MARTIN: What were you doing there? Is it that you just could not let it go or you just could not stand what was about to happen? What were you doing?

SHARP: Delaying the inevitable.

MARTIN: You wanted to give him a few more minutes as human being?

SHARP: Right.

MARTIN: Judge, you did something remarkable after that. You actually left the bench in part because of this. Do you want to tell me about that? What — tell me what was going through your mind.

SHARP: Well, you know, Chris was not the only one. There were lots of sentences that I thought were unfair, mandatory minimums, took away the discretion that you hire me to do, and I became a messenger, and I had to decide where I am most useful? And the answer could have been staying on the bench and complaining every time I had to do something like this, or it could have been step down and take this on. And it really could have gone either way except that there was a law firm out there that said, we want you, we want you to come work with us, and we’re going to give you the platform and the opportunity to talk about these things and make a living and take care of your family. And so, that is what I did. I mean, I could have stayed. I just — when I had to think, am I more valuable to society on the bench or off of the bench, I came to decision that it was off of the bench.

MARTIN: Chris, what happened? At some point, you had to have heard that Judge Sharp had stepped down after your case. Do you remember how you heard about that and what you thought when you did?

SHARP: Yes, ma’am. I logged in to check my e-mails and I had one from an auntie and a friend and then another friend who’s actually a journalist who did an article on me. And all of the subject lines kept saying, you are in the paper, you are in the paper. Judge Sharp is speaker about you. So, I hurried up and clicked into the message and it was breathtaking. It was the best part of not only that day, not just that week or that month, but of my whole incarceration. It was something that empowered me and galvanized me to feel like, OK, I got some more fight in me. Let’s go. Let’s win this and get out.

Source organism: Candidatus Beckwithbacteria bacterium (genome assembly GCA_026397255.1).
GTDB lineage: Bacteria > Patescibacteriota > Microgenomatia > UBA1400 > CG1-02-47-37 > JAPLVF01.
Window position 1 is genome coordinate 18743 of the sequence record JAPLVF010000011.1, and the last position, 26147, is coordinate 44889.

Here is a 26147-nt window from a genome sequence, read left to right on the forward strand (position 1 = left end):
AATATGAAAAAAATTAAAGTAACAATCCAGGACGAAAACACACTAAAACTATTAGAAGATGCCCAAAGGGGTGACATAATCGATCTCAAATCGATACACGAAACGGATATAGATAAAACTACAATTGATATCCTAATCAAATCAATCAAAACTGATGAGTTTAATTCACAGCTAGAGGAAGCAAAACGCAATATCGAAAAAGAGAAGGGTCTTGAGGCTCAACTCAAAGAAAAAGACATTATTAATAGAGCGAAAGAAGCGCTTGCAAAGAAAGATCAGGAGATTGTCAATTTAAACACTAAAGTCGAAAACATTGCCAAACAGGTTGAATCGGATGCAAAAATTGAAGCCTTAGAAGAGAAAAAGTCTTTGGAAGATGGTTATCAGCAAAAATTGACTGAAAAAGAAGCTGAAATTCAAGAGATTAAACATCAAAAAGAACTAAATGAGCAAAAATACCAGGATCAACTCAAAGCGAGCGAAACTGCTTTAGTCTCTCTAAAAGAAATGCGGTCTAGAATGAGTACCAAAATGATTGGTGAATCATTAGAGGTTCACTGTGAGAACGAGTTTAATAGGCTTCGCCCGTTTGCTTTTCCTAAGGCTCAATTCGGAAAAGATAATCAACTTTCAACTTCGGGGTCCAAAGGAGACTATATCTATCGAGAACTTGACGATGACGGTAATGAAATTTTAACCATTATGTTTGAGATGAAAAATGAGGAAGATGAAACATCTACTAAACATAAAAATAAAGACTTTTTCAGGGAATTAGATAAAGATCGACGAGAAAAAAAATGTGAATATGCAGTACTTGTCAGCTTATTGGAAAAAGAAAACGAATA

MARTIN: So, Judge Sharp, you stepped down from the bench. How did you get involved in Chris’ case?

SHARP: Well, it is interesting. When I stepped down, I heard almost immediately from Brittany. Mrs. Barnett called me. Said, I read the story, there have been at several articles about this, and she had read one of them and she was taking on Chris’ case and asked if I would help and get involved, and the answer was, of course. And look, if you need me to go through the trial transcript and figure out what I did wrong, I will do it. Now, I have been through it before and I can’t — I don’t see where I did anything improper or wrong in the trying of this case, made any rulings that we’re going to make a difference and no one found those. But I told her look, if you see them, I don’t see them. If you see them, let me know and I’ll fall on my sword in a heartbeat. If I made a mistake, let’s fix it. We didn’t see that. But as she started to filling up clemency paperwork, I came in, helped her with that, submitted my own letter asking the president for clemency.

MARTIN: And you actually went to the White House, as I understand it, to lobby along with Kim Kardashian West and lobbied President Trump for clemency for — not just for Chris Young, but I guess to also to elevate the whole issue around mandatory minimums. How did that happen?

SHARP: Kim Kardashian got involved through Brittany. The — in the September of ’18, she got me an invitation to a roundtable meeting at the White House led by Jared Kushner on the issue of clemency. In general, how this process works, what is wrong with this process, and that meeting lasted for about an hour-and-a-half. And really, I looked around the room and though, you know, you have got some of the best minds on this.

MARTIN: And just fast forward though, this was one of President Trump’s last acts in office, right, as I am understanding it in January.

SHARP: Right.

MARTIN: So, just, Chris, take me back to that. How did you find out that, in fact, your clemency petition had been approved and you would be free? How did you find out?